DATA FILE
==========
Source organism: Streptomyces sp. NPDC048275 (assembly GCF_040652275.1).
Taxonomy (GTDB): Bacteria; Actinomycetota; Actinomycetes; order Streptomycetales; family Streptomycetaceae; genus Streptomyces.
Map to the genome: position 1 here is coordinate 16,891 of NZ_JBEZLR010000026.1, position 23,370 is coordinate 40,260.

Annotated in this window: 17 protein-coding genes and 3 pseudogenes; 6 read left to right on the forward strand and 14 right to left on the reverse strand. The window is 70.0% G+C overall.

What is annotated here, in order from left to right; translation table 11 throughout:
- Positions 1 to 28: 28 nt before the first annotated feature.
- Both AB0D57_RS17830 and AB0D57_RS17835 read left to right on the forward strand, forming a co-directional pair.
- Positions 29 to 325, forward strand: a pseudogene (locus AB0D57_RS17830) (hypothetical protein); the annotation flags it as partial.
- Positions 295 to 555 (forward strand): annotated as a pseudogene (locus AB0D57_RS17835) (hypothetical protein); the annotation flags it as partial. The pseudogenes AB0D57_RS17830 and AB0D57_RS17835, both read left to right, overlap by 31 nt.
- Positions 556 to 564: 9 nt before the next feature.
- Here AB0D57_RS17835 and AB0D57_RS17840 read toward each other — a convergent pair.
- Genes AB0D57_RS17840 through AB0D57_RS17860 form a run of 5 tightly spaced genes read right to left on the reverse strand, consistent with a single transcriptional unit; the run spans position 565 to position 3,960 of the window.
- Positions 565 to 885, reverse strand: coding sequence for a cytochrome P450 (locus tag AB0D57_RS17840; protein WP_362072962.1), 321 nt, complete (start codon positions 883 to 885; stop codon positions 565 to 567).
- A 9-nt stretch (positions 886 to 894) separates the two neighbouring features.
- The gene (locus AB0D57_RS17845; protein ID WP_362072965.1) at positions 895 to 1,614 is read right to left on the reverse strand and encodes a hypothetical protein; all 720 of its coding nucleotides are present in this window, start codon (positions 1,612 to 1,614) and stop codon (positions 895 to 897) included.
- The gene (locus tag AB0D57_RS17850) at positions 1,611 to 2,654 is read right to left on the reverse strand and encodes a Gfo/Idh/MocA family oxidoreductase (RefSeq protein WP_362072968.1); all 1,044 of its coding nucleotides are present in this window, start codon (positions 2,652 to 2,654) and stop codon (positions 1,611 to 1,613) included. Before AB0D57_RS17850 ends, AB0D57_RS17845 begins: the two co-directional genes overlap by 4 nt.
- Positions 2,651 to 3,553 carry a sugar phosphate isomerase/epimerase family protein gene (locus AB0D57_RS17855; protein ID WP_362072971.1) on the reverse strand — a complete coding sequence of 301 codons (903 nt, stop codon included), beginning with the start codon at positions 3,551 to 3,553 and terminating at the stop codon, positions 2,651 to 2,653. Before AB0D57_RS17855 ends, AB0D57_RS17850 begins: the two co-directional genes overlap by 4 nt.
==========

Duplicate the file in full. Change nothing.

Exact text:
Source organism: Streptomyces sp. NPDC048275 (assembly GCF_040652275.1).
Taxonomy (GTDB): Bacteria; Actinomycetota; Actinomycetes; order Streptomycetales; family Streptomycetaceae; genus Streptomyces.
Map to the genome: position 1 here is coordinate 16,891 of NZ_JBEZLR010000026.1, position 23,370 is coordinate 40,260.

Annotated in this window: 17 protein-coding genes and 3 pseudogenes; 6 read left to right on the forward strand and 14 right to left on the reverse strand. The window is 70.0% G+C overall.

What is annotated here, in order from left to right; translation table 11 throughout:
- Positions 1 to 28: 28 nt before the first annotated feature.
- Both AB0D57_RS17830 and AB0D57_RS17835 read left to right on the forward strand, forming a co-directional pair.
- Positions 29 to 325, forward strand: a pseudogene (locus AB0D57_RS17830) (hypothetical protein); the annotation flags it as partial.
- Positions 295 to 555 (forward strand): annotated as a pseudogene (locus AB0D57_RS17835) (hypothetical protein); the annotation flags it as partial. The pseudogenes AB0D57_RS17830 and AB0D57_RS17835, both read left to right, overlap by 31 nt.
- Positions 556 to 564: 9 nt before the next feature.
- Here AB0D57_RS17835 and AB0D57_RS17840 read toward each other — a convergent pair.
- Genes AB0D57_RS17840 through AB0D57_RS17860 form a run of 5 tightly spaced genes read right to left on the reverse strand, consistent with a single transcriptional unit; the run spans position 565 to position 3,960 of the window.
- Positions 565 to 885, reverse strand: coding sequence for a cytochrome P450 (locus tag AB0D57_RS17840; protein WP_362072962.1), 321 nt, complete (start codon positions 883 to 885; stop codon positions 565 to 567).
- A 9-nt stretch (positions 886 to 894) separates the two neighbouring features.
- The gene (locus AB0D57_RS17845; protein ID WP_362072965.1) at positions 895 to 1,614 is read right to left on the reverse strand and encodes a hypothetical protein; all 720 of its coding nucleotides are present in this window, start codon (positions 1,612 to 1,614) and stop codon (positions 895 to 897) included.
- The gene (locus tag AB0D57_RS17850) at positions 1,611 to 2,654 is read right to left on the reverse strand and encodes a Gfo/Idh/MocA family oxidoreductase (RefSeq protein WP_362072968.1); all 1,044 of its coding nucleotides are present in this window, start codon (positions 2,652 to 2,654) and stop codon (positions 1,611 to 1,613) included. Before AB0D57_RS17850 ends, AB0D57_RS17845 begins: the two co-directional genes overlap by 4 nt.
- Positions 2,651 to 3,553 carry a sugar phosphate isomerase/epimerase family protein gene (locus AB0D57_RS17855; protein ID WP_362072971.1) on the reverse strand — a complete coding sequence of 301 codons (903 nt, stop codon included), beginning with the start codon at positions 3,551 to 3,553 and terminating at the stop codon, positions 2,651 to 2,653. Before AB0D57_RS17855 ends, AB0D57_RS17850 begins: the two co-directional genes overlap by 4 nt.